Electrolytes. Sodium is the key electrolyte lost in sweat and through insensible losses, such as breathing. To replace the sodium lost during exercise, ACSM recommends consuming a sports drink that contains sodium. Another option may be to consume an energy gel that contains sodium and to pair it with water. Consuming sodium during exercise not only replaces some of the sodium being lost, it also stimulates the drive to take in more fluids and helps with the retention of the fluids consumed.

Together with sodium, potassium is involved in a daunting spectrum of the body’s processes such as fluid balance, protein synthesis, nerve conduction, energy production, muscle contraction, synthesis of nucleic acids, and control of heartbeat. In many of its roles, potassium is opposed by sodium, and these two positive ions are jointly balanced by the negative chloride ion, also a crucial electrolyte requiring repletion following fluid losses during athletic effort.

It is worth mention that intracellular magnesium, another positive ion, is correlated with intracellular potassium, and plays vital roles in DNA biochemistry and cellular energy. Finally, unlike sodium, potassium, and magnesium, chloride is the principal negatively charged ion in the body. It is critical in maintaining acid-base balance in the body, and supports kidney and gastric functions. Balanced oral rehydration solutions contain appropriate concentrations and bioavailable forms of these four necessary water-soluble electrolytes.

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Athletes who have a rest day or two between long and exhausting workouts can usually recover adequately with normal meals and fluid intake. However, athletes who engage in long, intense daily workouts or morning and afternoon workouts need to maximize recovery between workouts. This requires purposefully replenishing carbohydrate stores, repairing and building muscle tissue, and replacing lost fluids and sodium.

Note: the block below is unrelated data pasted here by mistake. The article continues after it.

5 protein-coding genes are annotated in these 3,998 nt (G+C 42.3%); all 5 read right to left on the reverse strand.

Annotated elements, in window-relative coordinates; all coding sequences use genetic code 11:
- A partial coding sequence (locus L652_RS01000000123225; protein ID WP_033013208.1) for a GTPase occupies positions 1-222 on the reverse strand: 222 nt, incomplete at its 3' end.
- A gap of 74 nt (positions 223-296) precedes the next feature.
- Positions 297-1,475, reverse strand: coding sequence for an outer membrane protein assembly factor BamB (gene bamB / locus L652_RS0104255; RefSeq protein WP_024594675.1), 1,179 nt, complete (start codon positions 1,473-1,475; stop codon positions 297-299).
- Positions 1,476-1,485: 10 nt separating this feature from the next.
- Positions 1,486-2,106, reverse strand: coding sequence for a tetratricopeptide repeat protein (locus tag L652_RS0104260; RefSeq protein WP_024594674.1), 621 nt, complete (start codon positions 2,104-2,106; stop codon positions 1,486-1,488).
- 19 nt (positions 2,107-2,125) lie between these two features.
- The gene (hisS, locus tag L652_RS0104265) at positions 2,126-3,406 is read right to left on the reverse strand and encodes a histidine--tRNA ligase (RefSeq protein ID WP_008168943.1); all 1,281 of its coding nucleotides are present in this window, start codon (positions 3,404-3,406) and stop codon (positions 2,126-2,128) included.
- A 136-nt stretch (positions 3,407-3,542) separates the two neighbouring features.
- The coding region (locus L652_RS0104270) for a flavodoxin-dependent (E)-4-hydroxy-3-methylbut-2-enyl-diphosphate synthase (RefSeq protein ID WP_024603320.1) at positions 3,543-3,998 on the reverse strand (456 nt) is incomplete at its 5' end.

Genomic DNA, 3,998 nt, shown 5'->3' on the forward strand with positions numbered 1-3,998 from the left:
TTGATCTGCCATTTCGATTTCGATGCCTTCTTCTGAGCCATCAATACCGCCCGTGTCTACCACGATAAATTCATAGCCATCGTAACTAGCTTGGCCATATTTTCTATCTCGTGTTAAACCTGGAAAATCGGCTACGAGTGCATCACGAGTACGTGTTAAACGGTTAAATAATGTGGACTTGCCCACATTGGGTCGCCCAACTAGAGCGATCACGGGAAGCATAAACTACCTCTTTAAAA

ACSM recommends consuming 0.5–0.7 g carbohydrates per lb (1.0–1.5 g carbohydrates per kg) body weight within 30 minutes of finishing exercise, and then again at 2-hour intervals for up to 4–6 hours. Consuming protein along with carbohydrates after exercise will help to stimulate a fast recovery and provide the amino acids necessary for muscle tissue repair and building.

Finally, many athletes will have some degree of net fluid loss after exercise. To replace that fluid loss, it is recommended that the athlete gradually drink, between meals, 16–24 oz (450–675 ml) of fluid for every lb (0.5 kg) of body weight lost. The sodium and other electrolytes in sweat need to be replaced.

Clearly, physical activity and athletic performance require critical attention to proper training regimen and to many dietary factors. Those dietary factors include appropriate levels of the macronutrients, balance of electrolytes, and adequate hydration.

References cited in this column are available from the authors.


Peter Pressman, M.D.,
Contributing Editor
CDR, Medical Corps, U.S. Navy, Director Expeditionary Medicine, Task Force for Business & Stability Operations
[email protected]

Roger Clemens, Dr.P.H.,
Contributing Editor
Chief Scientific Officer, Horn Company, La Mirada, Calif.
[email protected]

About the Author

Peter Pressman, MD
Director, The Daedalus Foundation
[email protected]